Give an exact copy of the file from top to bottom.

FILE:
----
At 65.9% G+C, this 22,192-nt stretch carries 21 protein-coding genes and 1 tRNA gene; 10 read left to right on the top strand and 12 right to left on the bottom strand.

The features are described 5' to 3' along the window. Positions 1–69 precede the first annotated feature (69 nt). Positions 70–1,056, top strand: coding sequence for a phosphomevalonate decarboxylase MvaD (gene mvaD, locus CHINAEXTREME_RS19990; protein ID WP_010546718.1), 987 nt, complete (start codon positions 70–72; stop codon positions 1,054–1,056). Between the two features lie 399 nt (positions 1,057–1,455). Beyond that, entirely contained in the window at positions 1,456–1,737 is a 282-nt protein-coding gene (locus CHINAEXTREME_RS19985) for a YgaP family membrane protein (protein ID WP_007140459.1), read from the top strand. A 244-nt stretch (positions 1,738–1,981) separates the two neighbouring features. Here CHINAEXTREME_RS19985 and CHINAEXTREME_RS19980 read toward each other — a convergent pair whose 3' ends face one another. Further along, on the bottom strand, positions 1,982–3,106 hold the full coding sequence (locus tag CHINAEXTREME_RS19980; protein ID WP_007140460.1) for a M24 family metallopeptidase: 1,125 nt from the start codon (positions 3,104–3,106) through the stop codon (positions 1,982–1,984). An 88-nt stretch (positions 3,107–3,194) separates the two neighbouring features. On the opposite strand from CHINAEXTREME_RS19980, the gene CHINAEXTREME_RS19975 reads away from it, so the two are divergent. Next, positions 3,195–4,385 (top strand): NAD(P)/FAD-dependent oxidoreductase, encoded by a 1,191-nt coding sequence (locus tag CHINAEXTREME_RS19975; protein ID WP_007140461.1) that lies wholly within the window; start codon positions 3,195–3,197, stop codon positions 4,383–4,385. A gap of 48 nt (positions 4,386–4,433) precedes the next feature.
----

At 65.9% G+C, this 22,192-nt stretch carries 21 protein-coding genes and 1 tRNA gene; 10 read left to right on the top strand and 12 right to left on the bottom strand.

The features are described 5' to 3' along the window. Positions 1–69 precede the first annotated feature (69 nt). Positions 70–1,056, top strand: coding sequence for a phosphomevalonate decarboxylase MvaD (gene mvaD, locus CHINAEXTREME_RS19990; protein ID WP_010546718.1), 987 nt, complete (start codon positions 70–72; stop codon positions 1,054–1,056). Between the two features lie 399 nt (positions 1,057–1,455). Beyond that, entirely contained in the window at positions 1,456–1,737 is a 282-nt protein-coding gene (locus CHINAEXTREME_RS19985) for a YgaP family membrane protein (protein ID WP_007140459.1), read from the top strand. A 244-nt stretch (positions 1,738–1,981) separates the two neighbouring features. Here CHINAEXTREME_RS19985 and CHINAEXTREME_RS19980 read toward each other — a convergent pair whose 3' ends face one another. Further along, on the bottom strand, positions 1,982–3,106 hold the full coding sequence (locus tag CHINAEXTREME_RS19980; protein ID WP_007140460.1) for a M24 family metallopeptidase: 1,125 nt from the start codon (positions 3,104–3,106) through the stop codon (positions 1,982–1,984). An 88-nt stretch (positions 3,107–3,194) separates the two neighbouring features. On the opposite strand from CHINAEXTREME_RS19980, the gene CHINAEXTREME_RS19975 reads away from it, so the two are divergent. Next, positions 3,195–4,385 (top strand): NAD(P)/FAD-dependent oxidoreductase, encoded by a 1,191-nt coding sequence (locus tag CHINAEXTREME_RS19975; protein ID WP_007140461.1) that lies wholly within the window; start codon positions 3,195–3,197, stop codon positions 4,383–4,385. A gap of 48 nt (positions 4,386–4,433) precedes the next feature.